| March 22, 2018

Opinion: Broken Payment System

April 14, 2016

The journey of a college athlete is a difficult endeavor.

Student athletes must learn how to manage practice and game schedules with academics and personal care. I am routinely amazed at the time management abilities of these individuals.

To compensate for their investment in athletics, most student athletes are offered scholarships in return.

Former Stanford cornerback Richard Sherman described a hectic college schedule consisting of weights, class, practice, meetings and homework during a press conference last year.

“I would love for a regular student to have a student athlete’s schedule during the season,” Sherman said. “Just one quarter or one semester and see how you balance that.”

As a photojournalist, I understand how crazy scheduling can be. I’m booked solid throughout the week with interviews, photography work and writing assignments for the Argonaut. On top of that, I have to find a way to squeeze in school, homework and sleep.

But the thing is that I’m getting paid to do most of the stuff on that list. As an employee at the Argonaut, I am lucky to receive payment for my work.

Right now, most student athletes are given scholarships for education in return for their service to the university. Initially this appears to be a great set-up. Students can receive job training while playing collegiate sports.

But there’s a problem when schools start to abuse the system with situations like academic eligibility.

The University of North Carolina was found to be putting athletes in “paper” classes to keep the athletes academically eligible. The paper classes, which never met in person and required only a final paper, were used to help athletes maintain a high GPA.

These Tar Heel student athletes took these classes in subjects such as African American Studies and Swahili for their language credits.

Deborah Crodwer, the former secretary of the African and Afro-American Studies Department, began offering independent study courses for athletes in 1992. She assigned topics and handed out grades without regard to work quality, but was not a faculty member.

In 1999, she started organizing lecture classes that did not meet in person as a way to circumvent the independent study course limit. Advisors for athletes began steering them into these classes for the easy grades.

When Crowder retired, former department chairman Julius Nyang’oro continued this work until 2011.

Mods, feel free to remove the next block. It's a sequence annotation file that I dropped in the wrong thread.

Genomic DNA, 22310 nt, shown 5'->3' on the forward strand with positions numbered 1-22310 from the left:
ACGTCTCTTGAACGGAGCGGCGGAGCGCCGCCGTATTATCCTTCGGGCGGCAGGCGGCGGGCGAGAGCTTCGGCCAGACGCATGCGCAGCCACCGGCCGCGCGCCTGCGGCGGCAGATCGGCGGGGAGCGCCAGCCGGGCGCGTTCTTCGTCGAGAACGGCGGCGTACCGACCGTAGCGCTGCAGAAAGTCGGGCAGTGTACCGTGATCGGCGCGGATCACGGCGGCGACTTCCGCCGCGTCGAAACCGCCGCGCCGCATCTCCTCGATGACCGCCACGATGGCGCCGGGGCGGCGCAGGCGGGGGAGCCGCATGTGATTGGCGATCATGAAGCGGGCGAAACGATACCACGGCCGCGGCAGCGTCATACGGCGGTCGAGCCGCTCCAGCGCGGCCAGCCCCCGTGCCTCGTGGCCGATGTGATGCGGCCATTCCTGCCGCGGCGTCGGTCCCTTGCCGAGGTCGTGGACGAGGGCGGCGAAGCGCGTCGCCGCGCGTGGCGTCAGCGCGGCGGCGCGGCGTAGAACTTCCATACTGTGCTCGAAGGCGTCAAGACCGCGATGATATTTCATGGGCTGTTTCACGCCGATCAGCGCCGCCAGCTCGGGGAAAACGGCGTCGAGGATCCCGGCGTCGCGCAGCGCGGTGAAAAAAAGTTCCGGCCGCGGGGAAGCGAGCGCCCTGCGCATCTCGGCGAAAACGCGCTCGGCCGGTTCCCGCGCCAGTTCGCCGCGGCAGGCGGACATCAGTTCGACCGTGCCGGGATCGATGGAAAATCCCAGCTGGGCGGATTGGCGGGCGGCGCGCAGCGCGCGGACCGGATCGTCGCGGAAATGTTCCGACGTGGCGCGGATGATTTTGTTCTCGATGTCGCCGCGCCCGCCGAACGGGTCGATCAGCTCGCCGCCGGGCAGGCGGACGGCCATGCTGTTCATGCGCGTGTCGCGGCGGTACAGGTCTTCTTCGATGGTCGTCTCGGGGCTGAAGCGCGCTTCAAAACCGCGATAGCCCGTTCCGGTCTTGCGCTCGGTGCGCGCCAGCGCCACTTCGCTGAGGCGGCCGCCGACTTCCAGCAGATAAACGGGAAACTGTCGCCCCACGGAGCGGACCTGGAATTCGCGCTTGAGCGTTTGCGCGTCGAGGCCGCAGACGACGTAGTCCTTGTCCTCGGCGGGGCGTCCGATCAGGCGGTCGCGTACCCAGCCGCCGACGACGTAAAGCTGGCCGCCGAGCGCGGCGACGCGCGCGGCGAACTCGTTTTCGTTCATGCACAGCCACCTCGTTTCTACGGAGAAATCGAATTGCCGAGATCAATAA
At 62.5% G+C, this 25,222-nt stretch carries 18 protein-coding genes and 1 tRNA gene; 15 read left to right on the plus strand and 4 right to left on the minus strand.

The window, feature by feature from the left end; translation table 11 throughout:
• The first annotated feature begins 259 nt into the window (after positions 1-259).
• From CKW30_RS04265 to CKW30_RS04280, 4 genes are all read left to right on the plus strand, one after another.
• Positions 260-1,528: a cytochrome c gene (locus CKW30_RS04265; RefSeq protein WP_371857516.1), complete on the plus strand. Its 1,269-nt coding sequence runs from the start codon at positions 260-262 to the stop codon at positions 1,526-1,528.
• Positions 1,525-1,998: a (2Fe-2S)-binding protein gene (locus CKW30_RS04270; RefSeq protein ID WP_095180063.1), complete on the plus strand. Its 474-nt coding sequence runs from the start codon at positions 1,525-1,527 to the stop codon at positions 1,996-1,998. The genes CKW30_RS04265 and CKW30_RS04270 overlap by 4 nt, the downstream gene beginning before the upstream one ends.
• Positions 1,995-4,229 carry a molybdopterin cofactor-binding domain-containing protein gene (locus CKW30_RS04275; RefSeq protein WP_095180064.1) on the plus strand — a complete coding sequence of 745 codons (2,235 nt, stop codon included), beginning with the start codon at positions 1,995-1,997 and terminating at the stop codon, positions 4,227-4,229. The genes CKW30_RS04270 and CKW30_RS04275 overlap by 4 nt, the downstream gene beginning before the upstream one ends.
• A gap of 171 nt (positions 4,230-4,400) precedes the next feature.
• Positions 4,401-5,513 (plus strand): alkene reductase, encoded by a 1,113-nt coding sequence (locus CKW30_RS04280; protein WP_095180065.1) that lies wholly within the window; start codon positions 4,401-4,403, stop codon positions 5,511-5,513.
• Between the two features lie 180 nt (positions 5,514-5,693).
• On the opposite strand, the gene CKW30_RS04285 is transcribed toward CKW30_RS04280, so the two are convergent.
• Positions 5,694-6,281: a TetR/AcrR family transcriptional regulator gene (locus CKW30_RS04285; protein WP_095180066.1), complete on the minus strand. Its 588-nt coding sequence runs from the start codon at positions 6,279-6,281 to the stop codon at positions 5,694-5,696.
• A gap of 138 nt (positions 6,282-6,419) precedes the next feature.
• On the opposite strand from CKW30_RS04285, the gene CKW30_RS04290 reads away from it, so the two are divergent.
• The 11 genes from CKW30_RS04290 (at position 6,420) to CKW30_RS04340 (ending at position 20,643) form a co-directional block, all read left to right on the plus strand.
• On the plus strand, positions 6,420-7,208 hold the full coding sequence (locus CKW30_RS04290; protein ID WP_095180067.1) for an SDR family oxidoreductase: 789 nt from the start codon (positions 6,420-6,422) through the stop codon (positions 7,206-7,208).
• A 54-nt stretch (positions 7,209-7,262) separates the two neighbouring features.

More than 3,100 students, were affected by these scam classes, with approximately half being student athletes.

The Justice Department’s report said the classes “were especially popular among student athletes, particularly those who played the ‘revenue’ sports of football and men’s basketball.” The courses were considered a “key to helping academically challenged student athletes remain eligible and on the playing field,” according to the report.

More students should be livid at the fact that they were being cheated out of an education.

Collegiate athletes are student athletes. The student aspect should always come first. Sports, just much like other university clubs or organizations, are optional at college.

When student athletes are being paid with an education, real learning should be occurring in the classroom.

Some student athletes view college as a training ground for professional sports leagues. These individuals are not interested in pursuing a major for a career path after school, because they already have plans to enter the draft for their respective sport.

Even if a degree is not a primary focus for these athletes, it does not mean they should be pushed through the system with relaxed classes with little instruction. Once their athletic career has concluded, a collegiate degree could help them land a job.

For the record, I am not a student athlete. My athletic abilities go as far as intramurals, and even that is questionable. I am not going to pretend to be in-tune with the lifestyle demands of student athletes at college.

But I do know that if a university promises students an education, the institution should fulfill their end of the bargain.

Tess Fox can be reached at arg-sports@uidaho.edu or on Twitter @tesstakesphotos

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